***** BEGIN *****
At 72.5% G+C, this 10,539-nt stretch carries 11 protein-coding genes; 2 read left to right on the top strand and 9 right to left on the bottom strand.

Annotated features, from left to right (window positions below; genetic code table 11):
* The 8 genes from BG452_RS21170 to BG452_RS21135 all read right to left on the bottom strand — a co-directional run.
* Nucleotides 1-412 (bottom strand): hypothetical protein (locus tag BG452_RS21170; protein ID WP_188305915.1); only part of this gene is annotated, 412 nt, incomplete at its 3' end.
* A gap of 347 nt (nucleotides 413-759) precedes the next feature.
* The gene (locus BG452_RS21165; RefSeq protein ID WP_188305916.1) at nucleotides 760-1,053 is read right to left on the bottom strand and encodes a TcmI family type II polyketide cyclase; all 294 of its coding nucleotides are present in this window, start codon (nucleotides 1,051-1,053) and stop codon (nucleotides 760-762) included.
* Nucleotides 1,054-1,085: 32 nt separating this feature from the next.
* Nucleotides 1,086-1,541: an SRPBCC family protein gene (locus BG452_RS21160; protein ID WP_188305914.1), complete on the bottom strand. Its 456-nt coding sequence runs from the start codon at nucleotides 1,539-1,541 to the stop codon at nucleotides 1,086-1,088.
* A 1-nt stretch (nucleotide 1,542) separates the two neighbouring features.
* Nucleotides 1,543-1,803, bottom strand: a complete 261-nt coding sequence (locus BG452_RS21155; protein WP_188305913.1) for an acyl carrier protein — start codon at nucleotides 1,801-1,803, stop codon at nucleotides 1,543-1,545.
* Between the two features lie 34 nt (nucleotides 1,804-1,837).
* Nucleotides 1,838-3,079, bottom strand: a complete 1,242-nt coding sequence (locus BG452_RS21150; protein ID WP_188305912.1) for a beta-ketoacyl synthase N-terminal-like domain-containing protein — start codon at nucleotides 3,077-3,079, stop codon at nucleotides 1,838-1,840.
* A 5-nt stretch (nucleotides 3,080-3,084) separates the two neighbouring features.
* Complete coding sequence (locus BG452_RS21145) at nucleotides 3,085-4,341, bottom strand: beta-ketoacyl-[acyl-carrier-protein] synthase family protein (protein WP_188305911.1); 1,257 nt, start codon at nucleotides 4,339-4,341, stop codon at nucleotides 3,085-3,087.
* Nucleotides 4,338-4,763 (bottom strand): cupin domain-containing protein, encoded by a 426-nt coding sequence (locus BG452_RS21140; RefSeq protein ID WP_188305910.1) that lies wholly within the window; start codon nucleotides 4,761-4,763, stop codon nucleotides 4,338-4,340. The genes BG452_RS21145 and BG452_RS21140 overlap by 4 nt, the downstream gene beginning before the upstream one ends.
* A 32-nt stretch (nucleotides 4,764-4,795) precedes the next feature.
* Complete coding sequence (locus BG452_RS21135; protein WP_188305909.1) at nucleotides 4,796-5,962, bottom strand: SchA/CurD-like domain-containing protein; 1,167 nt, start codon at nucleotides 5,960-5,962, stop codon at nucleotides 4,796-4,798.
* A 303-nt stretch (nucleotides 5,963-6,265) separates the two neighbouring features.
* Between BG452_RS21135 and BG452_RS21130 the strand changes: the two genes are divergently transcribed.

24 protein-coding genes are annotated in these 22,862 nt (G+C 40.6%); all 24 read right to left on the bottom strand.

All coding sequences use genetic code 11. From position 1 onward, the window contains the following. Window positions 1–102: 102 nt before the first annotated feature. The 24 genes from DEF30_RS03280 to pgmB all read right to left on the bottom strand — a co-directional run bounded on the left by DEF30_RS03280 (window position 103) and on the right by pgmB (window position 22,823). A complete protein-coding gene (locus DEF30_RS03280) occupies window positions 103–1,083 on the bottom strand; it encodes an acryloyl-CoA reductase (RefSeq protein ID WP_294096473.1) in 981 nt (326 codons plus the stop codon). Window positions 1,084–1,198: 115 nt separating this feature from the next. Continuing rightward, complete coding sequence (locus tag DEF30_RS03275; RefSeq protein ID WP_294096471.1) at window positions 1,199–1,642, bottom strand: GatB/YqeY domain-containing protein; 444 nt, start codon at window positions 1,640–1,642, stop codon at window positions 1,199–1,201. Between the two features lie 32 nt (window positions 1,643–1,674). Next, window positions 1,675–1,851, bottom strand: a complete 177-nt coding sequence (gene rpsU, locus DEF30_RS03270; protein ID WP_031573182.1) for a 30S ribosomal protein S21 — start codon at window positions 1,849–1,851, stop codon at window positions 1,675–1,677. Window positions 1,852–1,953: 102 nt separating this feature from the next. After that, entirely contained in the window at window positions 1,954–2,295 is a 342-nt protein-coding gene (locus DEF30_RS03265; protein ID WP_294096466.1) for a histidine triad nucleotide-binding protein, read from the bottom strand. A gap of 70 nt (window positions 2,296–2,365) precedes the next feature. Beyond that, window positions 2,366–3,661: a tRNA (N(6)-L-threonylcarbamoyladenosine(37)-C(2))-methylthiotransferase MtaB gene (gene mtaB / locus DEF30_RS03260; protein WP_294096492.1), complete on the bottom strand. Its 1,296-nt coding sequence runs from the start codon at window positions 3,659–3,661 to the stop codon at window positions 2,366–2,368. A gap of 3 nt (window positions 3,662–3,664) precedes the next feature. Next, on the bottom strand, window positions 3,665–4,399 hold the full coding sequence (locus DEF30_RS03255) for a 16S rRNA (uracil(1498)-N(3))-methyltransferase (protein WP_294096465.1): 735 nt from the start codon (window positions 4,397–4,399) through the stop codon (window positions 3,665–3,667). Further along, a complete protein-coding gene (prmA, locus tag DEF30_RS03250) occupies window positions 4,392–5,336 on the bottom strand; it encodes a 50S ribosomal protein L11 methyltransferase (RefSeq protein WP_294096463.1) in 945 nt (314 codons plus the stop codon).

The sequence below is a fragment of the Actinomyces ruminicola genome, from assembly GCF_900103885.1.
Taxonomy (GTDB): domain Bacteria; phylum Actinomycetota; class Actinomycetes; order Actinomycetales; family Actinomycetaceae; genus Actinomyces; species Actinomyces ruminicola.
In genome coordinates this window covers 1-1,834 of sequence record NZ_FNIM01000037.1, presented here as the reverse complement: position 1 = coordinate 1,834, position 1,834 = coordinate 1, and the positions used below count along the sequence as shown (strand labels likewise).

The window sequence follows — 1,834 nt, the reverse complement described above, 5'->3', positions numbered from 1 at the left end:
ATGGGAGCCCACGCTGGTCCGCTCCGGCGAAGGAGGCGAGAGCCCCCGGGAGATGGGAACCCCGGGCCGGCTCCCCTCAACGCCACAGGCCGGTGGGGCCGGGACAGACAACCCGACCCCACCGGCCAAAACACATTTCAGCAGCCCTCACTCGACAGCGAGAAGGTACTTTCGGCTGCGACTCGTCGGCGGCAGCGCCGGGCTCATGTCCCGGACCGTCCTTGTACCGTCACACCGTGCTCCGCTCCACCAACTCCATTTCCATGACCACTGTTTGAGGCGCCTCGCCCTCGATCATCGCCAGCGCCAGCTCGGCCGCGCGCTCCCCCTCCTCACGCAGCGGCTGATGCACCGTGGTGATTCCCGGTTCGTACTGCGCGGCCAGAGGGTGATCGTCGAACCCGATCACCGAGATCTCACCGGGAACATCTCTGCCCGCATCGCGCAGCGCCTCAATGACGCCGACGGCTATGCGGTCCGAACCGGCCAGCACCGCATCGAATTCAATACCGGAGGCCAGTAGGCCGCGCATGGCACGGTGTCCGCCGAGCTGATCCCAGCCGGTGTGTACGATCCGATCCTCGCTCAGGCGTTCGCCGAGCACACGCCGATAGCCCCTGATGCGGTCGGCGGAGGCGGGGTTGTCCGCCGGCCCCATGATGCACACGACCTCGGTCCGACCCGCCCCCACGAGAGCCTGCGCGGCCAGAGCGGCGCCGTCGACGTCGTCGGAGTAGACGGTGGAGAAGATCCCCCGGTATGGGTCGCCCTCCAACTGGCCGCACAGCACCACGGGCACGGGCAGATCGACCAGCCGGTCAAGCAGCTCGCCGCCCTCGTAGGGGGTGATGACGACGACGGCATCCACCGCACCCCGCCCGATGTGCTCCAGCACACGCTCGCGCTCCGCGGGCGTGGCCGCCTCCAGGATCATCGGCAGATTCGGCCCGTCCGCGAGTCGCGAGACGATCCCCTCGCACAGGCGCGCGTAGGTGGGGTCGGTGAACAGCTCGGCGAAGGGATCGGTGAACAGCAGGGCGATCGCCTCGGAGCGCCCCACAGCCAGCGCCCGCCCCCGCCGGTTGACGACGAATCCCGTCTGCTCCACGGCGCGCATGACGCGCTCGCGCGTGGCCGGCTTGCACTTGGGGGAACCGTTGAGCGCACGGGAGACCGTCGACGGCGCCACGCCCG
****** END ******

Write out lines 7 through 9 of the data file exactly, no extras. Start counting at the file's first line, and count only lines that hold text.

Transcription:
* Nucleotides 1,054-1,085: 32 nt separating this feature from the next.
* Nucleotides 1,086-1,541: an SRPBCC family protein gene (locus BG452_RS21160; protein ID WP_188305914.1), complete on the bottom strand. Its 456-nt coding sequence runs from the start codon at nucleotides 1,539-1,541 to the stop codon at nucleotides 1,086-1,088.
* A 1-nt stretch (nucleotide 1,542) separates the two neighbouring features.